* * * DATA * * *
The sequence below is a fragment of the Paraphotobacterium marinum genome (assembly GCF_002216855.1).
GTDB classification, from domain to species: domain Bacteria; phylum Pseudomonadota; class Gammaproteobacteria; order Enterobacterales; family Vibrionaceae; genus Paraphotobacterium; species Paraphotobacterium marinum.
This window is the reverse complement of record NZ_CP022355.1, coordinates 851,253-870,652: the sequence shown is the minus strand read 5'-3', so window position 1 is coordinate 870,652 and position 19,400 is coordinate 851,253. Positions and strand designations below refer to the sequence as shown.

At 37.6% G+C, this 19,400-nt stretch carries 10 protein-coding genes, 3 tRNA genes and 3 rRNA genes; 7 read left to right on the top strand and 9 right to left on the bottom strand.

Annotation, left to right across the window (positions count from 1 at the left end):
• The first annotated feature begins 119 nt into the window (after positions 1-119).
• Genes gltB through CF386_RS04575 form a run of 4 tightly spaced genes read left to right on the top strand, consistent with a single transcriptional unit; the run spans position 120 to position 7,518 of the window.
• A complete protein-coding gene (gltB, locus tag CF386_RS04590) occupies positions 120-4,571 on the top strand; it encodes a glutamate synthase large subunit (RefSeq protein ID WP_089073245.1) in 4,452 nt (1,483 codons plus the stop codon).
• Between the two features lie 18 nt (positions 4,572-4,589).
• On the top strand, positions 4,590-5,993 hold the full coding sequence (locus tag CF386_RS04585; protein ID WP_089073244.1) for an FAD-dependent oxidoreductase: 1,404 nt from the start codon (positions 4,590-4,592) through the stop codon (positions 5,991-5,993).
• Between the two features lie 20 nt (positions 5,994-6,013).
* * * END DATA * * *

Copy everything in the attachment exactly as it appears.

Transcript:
The sequence below is a fragment of the Paraphotobacterium marinum genome (assembly GCF_002216855.1).
GTDB classification, from domain to species: domain Bacteria; phylum Pseudomonadota; class Gammaproteobacteria; order Enterobacterales; family Vibrionaceae; genus Paraphotobacterium; species Paraphotobacterium marinum.
This window is the reverse complement of record NZ_CP022355.1, coordinates 851,253-870,652: the sequence shown is the minus strand read 5'-3', so window position 1 is coordinate 870,652 and position 19,400 is coordinate 851,253. Positions and strand designations below refer to the sequence as shown.

At 37.6% G+C, this 19,400-nt stretch carries 10 protein-coding genes, 3 tRNA genes and 3 rRNA genes; 7 read left to right on the top strand and 9 right to left on the bottom strand.

Annotation, left to right across the window (positions count from 1 at the left end):
• The first annotated feature begins 119 nt into the window (after positions 1-119).
• Genes gltB through CF386_RS04575 form a run of 4 tightly spaced genes read left to right on the top strand, consistent with a single transcriptional unit; the run spans position 120 to position 7,518 of the window.
• A complete protein-coding gene (gltB, locus tag CF386_RS04590) occupies positions 120-4,571 on the top strand; it encodes a glutamate synthase large subunit (RefSeq protein ID WP_089073245.1) in 4,452 nt (1,483 codons plus the stop codon).
• Between the two features lie 18 nt (positions 4,572-4,589).
• On the top strand, positions 4,590-5,993 hold the full coding sequence (locus tag CF386_RS04585; protein ID WP_089073244.1) for an FAD-dependent oxidoreductase: 1,404 nt from the start codon (positions 4,590-4,592) through the stop codon (positions 5,991-5,993).
• Between the two features lie 20 nt (positions 5,994-6,013).